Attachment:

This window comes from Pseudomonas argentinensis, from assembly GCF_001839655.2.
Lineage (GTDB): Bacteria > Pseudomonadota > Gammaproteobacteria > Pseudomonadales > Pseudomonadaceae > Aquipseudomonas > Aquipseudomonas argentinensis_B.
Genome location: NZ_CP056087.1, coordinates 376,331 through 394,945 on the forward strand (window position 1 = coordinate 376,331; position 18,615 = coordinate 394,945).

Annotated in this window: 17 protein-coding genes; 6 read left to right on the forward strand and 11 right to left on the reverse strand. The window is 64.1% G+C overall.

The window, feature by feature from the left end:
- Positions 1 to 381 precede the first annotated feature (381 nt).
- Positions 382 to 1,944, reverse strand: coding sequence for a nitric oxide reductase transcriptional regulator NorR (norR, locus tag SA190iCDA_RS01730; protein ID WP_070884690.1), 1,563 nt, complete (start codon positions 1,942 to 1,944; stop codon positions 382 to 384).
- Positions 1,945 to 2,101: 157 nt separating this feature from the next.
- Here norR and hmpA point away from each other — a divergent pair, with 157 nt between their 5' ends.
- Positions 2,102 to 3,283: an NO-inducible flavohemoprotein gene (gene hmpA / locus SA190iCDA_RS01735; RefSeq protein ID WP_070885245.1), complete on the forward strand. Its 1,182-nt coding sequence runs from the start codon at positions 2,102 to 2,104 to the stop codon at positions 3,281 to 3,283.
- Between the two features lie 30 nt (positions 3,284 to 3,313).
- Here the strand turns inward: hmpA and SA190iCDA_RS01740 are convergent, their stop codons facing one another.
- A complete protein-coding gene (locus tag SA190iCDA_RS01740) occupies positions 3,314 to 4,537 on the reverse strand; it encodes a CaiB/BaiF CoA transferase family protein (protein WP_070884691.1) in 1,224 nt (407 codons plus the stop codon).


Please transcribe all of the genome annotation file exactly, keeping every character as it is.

This window comes from Pseudomonas argentinensis, from assembly GCF_001839655.2.
Lineage (GTDB): Bacteria > Pseudomonadota > Gammaproteobacteria > Pseudomonadales > Pseudomonadaceae > Aquipseudomonas > Aquipseudomonas argentinensis_B.
Genome location: NZ_CP056087.1, coordinates 376,331 through 394,945 on the forward strand (window position 1 = coordinate 376,331; position 18,615 = coordinate 394,945).

Annotated in this window: 17 protein-coding genes; 6 read left to right on the forward strand and 11 right to left on the reverse strand. The window is 64.1% G+C overall.

The window, feature by feature from the left end:
- Positions 1 to 381 precede the first annotated feature (381 nt).
- Positions 382 to 1,944, reverse strand: coding sequence for a nitric oxide reductase transcriptional regulator NorR (norR, locus tag SA190iCDA_RS01730; protein ID WP_070884690.1), 1,563 nt, complete (start codon positions 1,942 to 1,944; stop codon positions 382 to 384).
- Positions 1,945 to 2,101: 157 nt separating this feature from the next.
- Here norR and hmpA point away from each other — a divergent pair, with 157 nt between their 5' ends.
- Positions 2,102 to 3,283: an NO-inducible flavohemoprotein gene (gene hmpA / locus SA190iCDA_RS01735; RefSeq protein ID WP_070885245.1), complete on the forward strand. Its 1,182-nt coding sequence runs from the start codon at positions 2,102 to 2,104 to the stop codon at positions 3,281 to 3,283.
- Between the two features lie 30 nt (positions 3,284 to 3,313).
- Here the strand turns inward: hmpA and SA190iCDA_RS01740 are convergent, their stop codons facing one another.
- A complete protein-coding gene (locus tag SA190iCDA_RS01740) occupies positions 3,314 to 4,537 on the reverse strand; it encodes a CaiB/BaiF CoA transferase family protein (protein WP_070884691.1) in 1,224 nt (407 codons plus the stop codon).